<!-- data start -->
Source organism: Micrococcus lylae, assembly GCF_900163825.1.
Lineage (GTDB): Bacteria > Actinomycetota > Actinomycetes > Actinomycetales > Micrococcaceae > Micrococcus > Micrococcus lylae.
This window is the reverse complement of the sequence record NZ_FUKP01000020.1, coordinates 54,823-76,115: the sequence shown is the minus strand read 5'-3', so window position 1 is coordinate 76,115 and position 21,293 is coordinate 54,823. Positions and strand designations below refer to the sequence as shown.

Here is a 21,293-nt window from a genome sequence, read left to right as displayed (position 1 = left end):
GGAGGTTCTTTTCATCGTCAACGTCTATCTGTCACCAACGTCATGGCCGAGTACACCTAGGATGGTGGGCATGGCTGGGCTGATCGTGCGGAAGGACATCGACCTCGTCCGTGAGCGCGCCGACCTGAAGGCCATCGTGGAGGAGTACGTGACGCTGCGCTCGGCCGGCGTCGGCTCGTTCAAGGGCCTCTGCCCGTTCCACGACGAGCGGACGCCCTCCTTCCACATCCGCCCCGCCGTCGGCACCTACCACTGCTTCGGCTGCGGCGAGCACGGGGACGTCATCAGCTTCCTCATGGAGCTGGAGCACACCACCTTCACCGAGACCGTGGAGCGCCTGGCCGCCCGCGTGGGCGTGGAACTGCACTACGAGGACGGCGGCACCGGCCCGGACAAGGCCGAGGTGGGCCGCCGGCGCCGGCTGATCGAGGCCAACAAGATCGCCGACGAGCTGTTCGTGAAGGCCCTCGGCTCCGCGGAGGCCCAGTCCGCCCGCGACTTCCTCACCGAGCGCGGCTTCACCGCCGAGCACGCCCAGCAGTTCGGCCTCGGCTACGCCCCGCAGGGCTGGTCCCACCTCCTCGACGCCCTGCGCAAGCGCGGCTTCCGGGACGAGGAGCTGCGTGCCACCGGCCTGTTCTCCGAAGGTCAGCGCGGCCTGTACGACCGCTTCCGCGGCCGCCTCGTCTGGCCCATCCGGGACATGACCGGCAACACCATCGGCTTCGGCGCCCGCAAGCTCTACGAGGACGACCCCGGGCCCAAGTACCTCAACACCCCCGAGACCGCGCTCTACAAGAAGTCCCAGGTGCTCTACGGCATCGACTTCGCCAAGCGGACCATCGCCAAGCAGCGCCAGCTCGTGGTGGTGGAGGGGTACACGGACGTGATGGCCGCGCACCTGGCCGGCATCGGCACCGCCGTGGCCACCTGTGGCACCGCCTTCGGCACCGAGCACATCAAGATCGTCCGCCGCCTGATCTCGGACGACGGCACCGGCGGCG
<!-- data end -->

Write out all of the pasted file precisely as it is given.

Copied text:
Source organism: Micrococcus lylae, assembly GCF_900163825.1.
Lineage (GTDB): Bacteria > Actinomycetota > Actinomycetes > Actinomycetales > Micrococcaceae > Micrococcus > Micrococcus lylae.
This window is the reverse complement of the sequence record NZ_FUKP01000020.1, coordinates 54,823-76,115: the sequence shown is the minus strand read 5'-3', so window position 1 is coordinate 76,115 and position 21,293 is coordinate 54,823. Positions and strand designations below refer to the sequence as shown.

Here is a 21,293-nt window from a genome sequence, read left to right as displayed (position 1 = left end):
GGAGGTTCTTTTCATCGTCAACGTCTATCTGTCACCAACGTCATGGCCGAGTACACCTAGGATGGTGGGCATGGCTGGGCTGATCGTGCGGAAGGACATCGACCTCGTCCGTGAGCGCGCCGACCTGAAGGCCATCGTGGAGGAGTACGTGACGCTGCGCTCGGCCGGCGTCGGCTCGTTCAAGGGCCTCTGCCCGTTCCACGACGAGCGGACGCCCTCCTTCCACATCCGCCCCGCCGTCGGCACCTACCACTGCTTCGGCTGCGGCGAGCACGGGGACGTCATCAGCTTCCTCATGGAGCTGGAGCACACCACCTTCACCGAGACCGTGGAGCGCCTGGCCGCCCGCGTGGGCGTGGAACTGCACTACGAGGACGGCGGCACCGGCCCGGACAAGGCCGAGGTGGGCCGCCGGCGCCGGCTGATCGAGGCCAACAAGATCGCCGACGAGCTGTTCGTGAAGGCCCTCGGCTCCGCGGAGGCCCAGTCCGCCCGCGACTTCCTCACCGAGCGCGGCTTCACCGCCGAGCACGCCCAGCAGTTCGGCCTCGGCTACGCCCCGCAGGGCTGGTCCCACCTCCTCGACGCCCTGCGCAAGCGCGGCTTCCGGGACGAGGAGCTGCGTGCCACCGGCCTGTTCTCCGAAGGTCAGCGCGGCCTGTACGACCGCTTCCGCGGCCGCCTCGTCTGGCCCATCCGGGACATGACCGGCAACACCATCGGCTTCGGCGCCCGCAAGCTCTACGAGGACGACCCCGGGCCCAAGTACCTCAACACCCCCGAGACCGCGCTCTACAAGAAGTCCCAGGTGCTCTACGGCATCGACTTCGCCAAGCGGACCATCGCCAAGCAGCGCCAGCTCGTGGTGGTGGAGGGGTACACGGACGTGATGGCCGCGCACCTGGCCGGCATCGGCACCGCCGTGGCCACCTGTGGCACCGCCTTCGGCACCGAGCACATCAAGATCGTCCGCCGCCTGATCTCGGACGACGGCACCGGCGGCG